# Waves at Media Boundaries

## Presentation on theme: "Waves at Media Boundaries"— Presentation transcript:

Waves at Media Boundaries
Section 9.2

Key Terms Media Boundary Free-end Reflection Fixed-end Reflection
Transmission Standing Wave Node Antinode Fundamental Frequency/First Harmonic Harmonics Overtone

Media Boundaries Wave speed depends on the properties of the medium through which the wave is travelling. All media have boundaries. The location where two media meet.

Free-End Reflections If a wave travels from a more dense medium to a less dense medium, it will travel more quickly in the more dense medium. Wave moving towards the boundary will be reflected with the same orientation and amplitude

Fixed-End Reflection As a wave moves towards a fixed boundary, it will reflect. Reflected pulse has the same shape as the incoming pulse, but its orientation is inverted.

Amplitude When a wave encounters a boundary that is not strictly free-end or fixed-end, the wave will split in two. One wave is reflected Energy “bounces back”. The other is transmitted. Energy passes into new medium. Amplitude of the two waves may not be equal, but the sum of the amplitudes will be equal to that of the original wave.

Media Boundaries Not all difference in media boundaries are as dramatic as fixed-end or free-end. Water  Air If a wave travels from a medium in which the speed is faster (more dense) to a medium in which the speed is slower (less dense), the wave particles can move more freely Energy is transferred into new medium Reflected wave has same orientation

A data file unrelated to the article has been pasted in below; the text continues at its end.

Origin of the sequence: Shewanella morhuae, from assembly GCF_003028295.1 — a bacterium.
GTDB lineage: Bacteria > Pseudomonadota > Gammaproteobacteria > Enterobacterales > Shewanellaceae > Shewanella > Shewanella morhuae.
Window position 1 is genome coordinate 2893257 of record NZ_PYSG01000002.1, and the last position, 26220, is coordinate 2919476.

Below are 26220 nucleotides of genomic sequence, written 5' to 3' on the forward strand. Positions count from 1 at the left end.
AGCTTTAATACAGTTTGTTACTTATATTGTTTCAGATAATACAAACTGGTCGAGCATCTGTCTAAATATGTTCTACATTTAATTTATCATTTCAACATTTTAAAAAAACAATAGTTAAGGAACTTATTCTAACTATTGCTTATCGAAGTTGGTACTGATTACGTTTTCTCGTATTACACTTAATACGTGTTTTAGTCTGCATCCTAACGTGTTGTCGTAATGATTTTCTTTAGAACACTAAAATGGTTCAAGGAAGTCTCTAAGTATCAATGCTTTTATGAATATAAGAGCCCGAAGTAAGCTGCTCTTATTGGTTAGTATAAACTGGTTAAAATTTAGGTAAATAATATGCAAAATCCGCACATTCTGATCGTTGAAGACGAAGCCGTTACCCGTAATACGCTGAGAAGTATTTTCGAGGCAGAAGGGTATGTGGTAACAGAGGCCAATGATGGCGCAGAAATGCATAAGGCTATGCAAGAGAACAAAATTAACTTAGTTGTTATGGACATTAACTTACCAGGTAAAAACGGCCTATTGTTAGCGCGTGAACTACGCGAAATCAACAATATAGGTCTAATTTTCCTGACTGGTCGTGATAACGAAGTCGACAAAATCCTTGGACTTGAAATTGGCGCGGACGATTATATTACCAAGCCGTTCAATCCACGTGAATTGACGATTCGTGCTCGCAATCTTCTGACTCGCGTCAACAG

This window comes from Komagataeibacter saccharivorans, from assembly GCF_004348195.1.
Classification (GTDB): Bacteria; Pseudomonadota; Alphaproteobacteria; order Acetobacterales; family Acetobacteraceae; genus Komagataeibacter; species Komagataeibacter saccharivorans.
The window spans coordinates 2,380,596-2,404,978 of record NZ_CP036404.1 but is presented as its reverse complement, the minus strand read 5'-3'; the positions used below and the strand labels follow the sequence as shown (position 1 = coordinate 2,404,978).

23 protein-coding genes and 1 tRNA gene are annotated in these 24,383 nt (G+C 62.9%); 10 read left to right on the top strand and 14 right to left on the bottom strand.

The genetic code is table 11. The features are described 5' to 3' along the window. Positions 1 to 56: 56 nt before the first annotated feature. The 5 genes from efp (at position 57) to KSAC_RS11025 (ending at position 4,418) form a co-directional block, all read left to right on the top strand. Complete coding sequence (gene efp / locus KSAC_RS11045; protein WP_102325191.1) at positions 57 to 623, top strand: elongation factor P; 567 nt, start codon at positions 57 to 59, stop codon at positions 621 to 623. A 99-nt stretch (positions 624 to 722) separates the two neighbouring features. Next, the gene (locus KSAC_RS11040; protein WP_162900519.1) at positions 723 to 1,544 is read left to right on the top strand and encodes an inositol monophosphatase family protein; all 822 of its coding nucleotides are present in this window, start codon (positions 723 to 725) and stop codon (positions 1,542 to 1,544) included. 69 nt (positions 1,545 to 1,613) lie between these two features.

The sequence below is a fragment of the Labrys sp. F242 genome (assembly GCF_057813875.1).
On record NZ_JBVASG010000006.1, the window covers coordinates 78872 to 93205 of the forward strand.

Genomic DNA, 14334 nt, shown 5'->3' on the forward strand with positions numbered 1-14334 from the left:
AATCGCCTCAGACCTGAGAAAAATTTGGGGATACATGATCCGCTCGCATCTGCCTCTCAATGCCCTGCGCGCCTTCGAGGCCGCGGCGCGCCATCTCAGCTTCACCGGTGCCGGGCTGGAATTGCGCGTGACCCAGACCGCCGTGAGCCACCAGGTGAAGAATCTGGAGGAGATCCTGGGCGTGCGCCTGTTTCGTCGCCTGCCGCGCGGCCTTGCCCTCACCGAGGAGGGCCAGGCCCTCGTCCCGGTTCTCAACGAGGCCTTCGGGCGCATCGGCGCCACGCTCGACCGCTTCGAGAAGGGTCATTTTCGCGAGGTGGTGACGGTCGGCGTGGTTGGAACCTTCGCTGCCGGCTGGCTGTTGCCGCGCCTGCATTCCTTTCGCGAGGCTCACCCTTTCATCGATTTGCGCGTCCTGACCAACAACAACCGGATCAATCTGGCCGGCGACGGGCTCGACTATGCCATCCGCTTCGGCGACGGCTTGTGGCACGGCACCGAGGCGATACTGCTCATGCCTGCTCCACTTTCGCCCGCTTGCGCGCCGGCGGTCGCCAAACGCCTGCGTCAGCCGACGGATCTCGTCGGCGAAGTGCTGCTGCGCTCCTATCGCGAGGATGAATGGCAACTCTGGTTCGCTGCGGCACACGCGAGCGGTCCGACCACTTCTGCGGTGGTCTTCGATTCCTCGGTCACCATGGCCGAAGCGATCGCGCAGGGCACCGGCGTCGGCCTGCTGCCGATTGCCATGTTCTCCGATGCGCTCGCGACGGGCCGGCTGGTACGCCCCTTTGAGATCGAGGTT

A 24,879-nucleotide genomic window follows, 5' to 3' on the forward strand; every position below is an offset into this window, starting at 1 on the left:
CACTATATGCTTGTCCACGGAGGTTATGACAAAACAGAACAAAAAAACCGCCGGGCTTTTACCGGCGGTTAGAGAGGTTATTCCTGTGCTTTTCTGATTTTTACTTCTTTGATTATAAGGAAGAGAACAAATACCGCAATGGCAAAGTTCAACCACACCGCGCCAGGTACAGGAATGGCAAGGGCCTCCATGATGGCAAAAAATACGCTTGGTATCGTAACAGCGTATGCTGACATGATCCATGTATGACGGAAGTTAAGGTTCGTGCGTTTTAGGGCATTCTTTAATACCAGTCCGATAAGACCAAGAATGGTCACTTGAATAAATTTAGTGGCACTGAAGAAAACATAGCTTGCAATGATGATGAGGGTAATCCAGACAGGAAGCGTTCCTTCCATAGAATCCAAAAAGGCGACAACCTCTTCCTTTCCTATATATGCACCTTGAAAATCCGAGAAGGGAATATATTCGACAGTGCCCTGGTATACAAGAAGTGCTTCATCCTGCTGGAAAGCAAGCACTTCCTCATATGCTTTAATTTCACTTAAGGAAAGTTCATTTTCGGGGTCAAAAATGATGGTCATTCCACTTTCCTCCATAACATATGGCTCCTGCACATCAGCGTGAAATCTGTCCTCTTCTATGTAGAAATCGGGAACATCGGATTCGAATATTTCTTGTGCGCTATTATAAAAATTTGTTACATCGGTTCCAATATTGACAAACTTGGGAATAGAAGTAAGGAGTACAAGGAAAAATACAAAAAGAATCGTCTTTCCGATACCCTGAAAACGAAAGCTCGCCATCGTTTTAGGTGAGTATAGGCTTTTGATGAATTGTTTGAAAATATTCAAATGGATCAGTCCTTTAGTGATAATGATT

Media Boundaries The opposite is also true.
Air  Water If a wave travels from a medium in which the speed is slower (less dense) to a medium in which the speed is faster (more dense), the wave particles cannot move as freely Energy is transferred into new medium Reflected wave has inverted orientation

Standing Waves Suppose a series of waves is sent down a string that is fixed at both ends. At a certain frequency, reflected waves will superimpose on the stream of incoming waves to produce waves that appear stationary The locations in which the particles of the medium do not move are nodes. The locations in which the particles of the medium move with the greatest speed are antinodes.

Standing Wave

Standing Waves Waves interfere according to principle of superposition. Waves are moving continuously At the antinodes, the amplitudes of the troughs and crests are double that of the original wave. At the nodes, the amplitudes are the same but one is a crest and the other is a trough. Interference pattern appears to be stationary because it is produced by otherwise identical waves travelling in opposite directions.

Standing Waves Between Two Fixed Ends
Standing waves can be predicted mathematically. Consider a string with two fixed ends Standing wave with nodes at both ends. The shortest length of the string, L, is equal to one half of the wavelength. The frequency of the wave that produces this simplest standing wave is called the fundamental frequency First harmonic All standing waves to follow require frequencies that are whole-number multiples of the fundamental frequency. Additional standing wave frequencies are known as the nth harmonic of the fundamental frequency

Number of Nodes Between Ends
Symbol Number of Nodes Between Ends Diagram Harmonic (n) Overtone f0 First Fundamental f1 1 Second f2 2 Third f 3 Fourth

Harmonics and Overtones
Harmonics consist of the fundamental frequency of a musical sound as well as the frequencies that are the whole-number multiples of the first harmonic. When a string vibrates with more than one frequency, the resulting sounds are called overtones. Similar to harmonics, however the first overtone is equal to the second harmonic.

Calculations with Standing Waves
The length of the medium is equal to the number of the harmonic times half the standing wave’s length. For a media with a combination of fixed and free ends (node at one end and antinode at the other), the equation is:

Summary

Homework Page 426 Questions 1-5